Never push your partner into doing something he/she is not ready to do. Be open with each other before, during and especially after a swing. Effective communication is essential. This goes for communicating with your fellow swingers. Be sure to let everyone know that you are newbees to the scene. (Don’t worry, everyone will have figured that out already.) Novices stick out like a sore…hard-on.
Most clubs and groupings don’t allow single men. Most swing-sets are women oriented, to the degree that women set the tone for the swing. That being said, it’s still a man’s world. Men generally dictate the type of sexual expression that will be tolerated — thus the prohibition, stated or unstated, against male on male sex. Female on female sex is, of course, encouraged for obvious reasons. How’s that for a screwed-up double standard?
Most clubs expect full or partial nudity. My swinger friends advise that if you just want to attend so you can ogle others, stay the fuck home! Novice swingers, like you guys, ought to stay together until you feel comfortable being apart. But for Christ sake, don’t glom on to one another like the other swingers have the cooties.
Most of all, take responsibility for your eroticism and your sexuality. Be friendly and good-natured. And don’t try to pretend you’re a more accomplished sexual athlete than you are.
Be advised, you are about to embark on a sexual journey that will take you to the edges of what society regards as appropriate sexual behavior. Don’t be surprised if some of your more traditional friends discriminate against you when they find out about your new activities. Finally, swinging is far less about what you do (sex) and way more about who you are (a lifestyle). To that end, I’d like to turn you on to a fantastic resource. Check out my friends, John and Allie, at SwingerCast. And be sure to listen to my two-part interview with them right here on my site. You’ll find Part 1 HERE and Part 2 HERE!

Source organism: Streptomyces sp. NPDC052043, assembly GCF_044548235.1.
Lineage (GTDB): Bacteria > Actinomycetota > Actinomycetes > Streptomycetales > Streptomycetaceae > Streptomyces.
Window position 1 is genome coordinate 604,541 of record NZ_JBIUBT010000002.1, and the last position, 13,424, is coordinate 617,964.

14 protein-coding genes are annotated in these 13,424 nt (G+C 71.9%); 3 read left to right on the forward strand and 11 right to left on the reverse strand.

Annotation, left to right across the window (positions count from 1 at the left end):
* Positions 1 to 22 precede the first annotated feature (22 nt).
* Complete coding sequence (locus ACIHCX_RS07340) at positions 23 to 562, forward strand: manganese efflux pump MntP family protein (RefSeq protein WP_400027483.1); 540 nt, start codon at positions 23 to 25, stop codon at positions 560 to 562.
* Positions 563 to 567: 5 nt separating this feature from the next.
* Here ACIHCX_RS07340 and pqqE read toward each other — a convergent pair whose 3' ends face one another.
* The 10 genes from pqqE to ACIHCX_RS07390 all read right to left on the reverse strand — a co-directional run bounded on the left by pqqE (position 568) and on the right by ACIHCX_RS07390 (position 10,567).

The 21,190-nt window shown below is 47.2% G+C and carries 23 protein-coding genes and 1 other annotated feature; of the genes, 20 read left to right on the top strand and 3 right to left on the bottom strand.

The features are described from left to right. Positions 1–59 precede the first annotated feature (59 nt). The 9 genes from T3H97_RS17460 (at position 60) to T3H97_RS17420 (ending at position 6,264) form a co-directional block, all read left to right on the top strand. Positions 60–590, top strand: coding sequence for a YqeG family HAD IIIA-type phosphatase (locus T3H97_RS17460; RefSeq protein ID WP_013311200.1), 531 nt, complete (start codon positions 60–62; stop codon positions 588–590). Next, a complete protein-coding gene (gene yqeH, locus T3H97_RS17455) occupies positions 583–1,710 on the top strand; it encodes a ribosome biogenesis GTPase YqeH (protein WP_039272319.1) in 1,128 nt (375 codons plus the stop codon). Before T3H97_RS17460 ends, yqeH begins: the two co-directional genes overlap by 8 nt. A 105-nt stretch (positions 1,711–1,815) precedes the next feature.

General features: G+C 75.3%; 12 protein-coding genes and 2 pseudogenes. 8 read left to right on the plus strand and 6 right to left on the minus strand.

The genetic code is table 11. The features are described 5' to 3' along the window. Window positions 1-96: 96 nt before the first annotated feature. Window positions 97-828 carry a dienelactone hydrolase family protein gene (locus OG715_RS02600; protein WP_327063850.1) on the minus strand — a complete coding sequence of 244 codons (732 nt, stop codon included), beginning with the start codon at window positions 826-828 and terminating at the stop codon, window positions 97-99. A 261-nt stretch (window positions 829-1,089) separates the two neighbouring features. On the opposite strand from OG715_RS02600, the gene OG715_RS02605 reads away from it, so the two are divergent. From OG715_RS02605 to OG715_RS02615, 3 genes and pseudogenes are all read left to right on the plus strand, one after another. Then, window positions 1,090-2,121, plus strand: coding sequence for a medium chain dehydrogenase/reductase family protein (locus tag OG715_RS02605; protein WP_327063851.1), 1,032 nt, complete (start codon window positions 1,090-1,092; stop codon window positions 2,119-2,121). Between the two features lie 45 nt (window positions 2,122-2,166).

Have I got some marvelous news for you! My friend and colleague, Cooper S. Beckett, has written a new book. It impressed me no end so I thought, rather than keep this all to myself, I’d share it with you.
Ya’ll remember Cooper, right? OK, maybe ya don’t; it’s been a long time since he was last seen skulking around my site. Way back in March of 2011 I had the pleasure of welcoming Cooper and his ever so lovely sidekick, Ginger, to my Sex EDGE-U-cation show for a two-part interview. You can find both parts in the Podcast Archive HERE and HERE!
Cooper and Ginger are the hosts of the Life On The Swingset podcasts, where they discuss a wide range of topics, with a focus on consensual non-monogamy.
You should read this book because it represents my journey. From starry-eyed newbie swinger, through my dealing with jealousy and conflict, through the triumphs of orgies and play parties, through the devastation of breaking up, through exploring polyamory, through divorce, through major life changes, through depression, through success and failure, through the rise and fall of new relationships.
Triumphs of orgies?? How you do go on, sir!
It’s no secret that Cooper is unabashedly biased when it comes to swinging, polyamory, as well as other forms of ethical non-monogamy. And why shouldn’t he be? As he plainly states he has grown in his appreciation of himself and his sexuality in the process. Now, how many of us can make a similar claim? However, in his enthusiasm, he doesn’t gloss over the difficulties. He speaks honestly and earnestly about this particular way to live one’s life. He describes the opportunities that allow for growth in terms of understanding one’s sexuality and one’s loving relationships through experimentation and self-reflection.